Recalling the eruption of Mount Pelée — deadliest volcano in the 20th century

·2 min read
Recalling the eruption of Mount Pelée — deadliest volcano in the 20th century
Recalling the eruption of Mount Pelée — deadliest volcano in the 20th century

This Day In Weather History is a daily podcast by Chris Mei from The Weather Network, featuring stories about people, communities and events and how weather impacted them.


On Wednesday, May 7, 1902, Mount Pelée, on the island of Martinique in the Lesser Antilles, started to erupt. Around 29,000 people died, making it the deadliest eruption of the 20th century and one of the most destructive in recorded history.

On April 23, Mount Pelée started eruptive activity. The volcano let out a series of large phreatic explosions that occurred before subsiding until early May.

Pelee 1902 1
Pelee 1902 1

1902 eruption. Photograph of Mount Pelee by Angelo Heilprin. Courtesy of Wikipedia

When Pelée started to start up again, the sky filled with dark clouds and lightning. The mountain emitted ash that blacked out the sun.

On May 5, a mudflow came down a side of the mountain and buried around 150 people. The mudflow also triggered three tsunamis that damaged coastal buildings.

Between May 6 and 7, the phreatic explosions turned magmatic.

Click here to subscribe to This Day in Weather History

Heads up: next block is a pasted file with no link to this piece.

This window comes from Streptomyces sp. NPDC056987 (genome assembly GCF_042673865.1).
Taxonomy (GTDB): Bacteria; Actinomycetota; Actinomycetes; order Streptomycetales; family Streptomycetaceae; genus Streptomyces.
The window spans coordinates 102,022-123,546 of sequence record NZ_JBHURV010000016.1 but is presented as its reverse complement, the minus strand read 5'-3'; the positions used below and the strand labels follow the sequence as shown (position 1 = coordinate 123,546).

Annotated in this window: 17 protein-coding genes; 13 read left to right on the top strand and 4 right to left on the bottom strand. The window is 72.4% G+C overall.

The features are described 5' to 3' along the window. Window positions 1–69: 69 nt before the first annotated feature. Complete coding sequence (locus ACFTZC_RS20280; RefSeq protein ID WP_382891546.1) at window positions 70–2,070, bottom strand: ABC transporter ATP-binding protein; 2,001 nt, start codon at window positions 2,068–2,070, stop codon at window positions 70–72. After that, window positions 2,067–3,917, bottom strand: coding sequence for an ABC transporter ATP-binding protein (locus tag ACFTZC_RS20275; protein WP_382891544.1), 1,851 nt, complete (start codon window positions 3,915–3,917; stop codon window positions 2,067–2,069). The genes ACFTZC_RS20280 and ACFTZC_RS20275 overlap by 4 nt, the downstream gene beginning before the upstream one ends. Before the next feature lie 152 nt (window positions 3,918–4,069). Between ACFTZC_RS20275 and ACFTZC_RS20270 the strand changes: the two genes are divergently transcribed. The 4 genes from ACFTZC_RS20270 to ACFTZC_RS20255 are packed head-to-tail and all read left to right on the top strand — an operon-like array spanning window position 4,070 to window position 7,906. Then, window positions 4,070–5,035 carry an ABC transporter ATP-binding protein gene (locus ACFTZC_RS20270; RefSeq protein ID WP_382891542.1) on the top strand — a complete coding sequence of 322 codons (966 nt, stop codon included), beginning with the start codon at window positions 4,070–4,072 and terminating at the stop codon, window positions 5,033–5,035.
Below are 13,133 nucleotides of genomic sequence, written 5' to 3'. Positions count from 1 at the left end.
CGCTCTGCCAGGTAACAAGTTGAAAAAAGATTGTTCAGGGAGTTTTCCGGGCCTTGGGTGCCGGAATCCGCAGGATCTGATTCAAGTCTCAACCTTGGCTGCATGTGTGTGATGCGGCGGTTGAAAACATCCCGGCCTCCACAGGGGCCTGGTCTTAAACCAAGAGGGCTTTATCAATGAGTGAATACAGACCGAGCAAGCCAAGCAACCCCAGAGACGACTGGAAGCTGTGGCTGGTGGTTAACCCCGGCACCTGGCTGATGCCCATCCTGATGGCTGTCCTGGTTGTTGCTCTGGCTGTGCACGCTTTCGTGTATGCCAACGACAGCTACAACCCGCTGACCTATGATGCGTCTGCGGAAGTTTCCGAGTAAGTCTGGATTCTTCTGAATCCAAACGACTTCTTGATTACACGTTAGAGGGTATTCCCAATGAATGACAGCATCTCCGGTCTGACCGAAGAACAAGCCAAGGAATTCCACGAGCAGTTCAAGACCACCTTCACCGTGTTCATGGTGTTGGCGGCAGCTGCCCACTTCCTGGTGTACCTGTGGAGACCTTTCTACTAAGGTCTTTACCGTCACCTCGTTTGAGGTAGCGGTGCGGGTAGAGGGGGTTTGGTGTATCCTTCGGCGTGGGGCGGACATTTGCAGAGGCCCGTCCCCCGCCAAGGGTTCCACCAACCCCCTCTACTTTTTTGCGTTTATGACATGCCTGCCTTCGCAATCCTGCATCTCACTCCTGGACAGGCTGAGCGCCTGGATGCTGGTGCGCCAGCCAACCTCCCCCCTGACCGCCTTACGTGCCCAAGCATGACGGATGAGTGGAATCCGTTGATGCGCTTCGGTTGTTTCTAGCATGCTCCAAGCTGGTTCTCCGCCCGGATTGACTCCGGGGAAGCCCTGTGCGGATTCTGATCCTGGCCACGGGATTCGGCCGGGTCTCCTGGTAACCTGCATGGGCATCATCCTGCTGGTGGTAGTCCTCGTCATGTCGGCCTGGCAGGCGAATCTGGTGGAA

On May 8, at about 8 a.m., the volcano exploded. Lava and turbulent gases flowed down the mountain at hurricane speeds. The volcanic material reached Saint-Pierre at 8:02 a.m. No one could escape. Most of the city's population died. Only two people in the actual city survived, and a few people from surrounding areas. All survivors experienced severe burns.

Pelee 1902 3
Pelee 1902 3

Remains of Saint-Pierre. Courtesy of Wikipedia

After the explosion, rescuers headed to the island. On May 20, Mount Pelée exploded again, killing 2,000 of the rescuers and other people who were helping with the aftermath. On Aug. 30, another eruption generated a pyroclastic flow, which killed an additional 800 people.

Mount Pelée continued to erupt until October 1905.

Subscribe to 'This Day in Weather History': Apple Podcasts | Amazon Alexa | Google Assistant | Spotify | Google Podcasts | iHeartRadio | Overcast'

Thumbnail: "Evacuees on Rue du Pavé, Fort-de-France after 1902 eruption, photographed by William H. Rau." Courtesy of Wikipedia/William Herman Rau

Our goal is to create a safe and engaging place for users to connect over interests and passions. In order to improve our community experience, we are temporarily suspending article commenting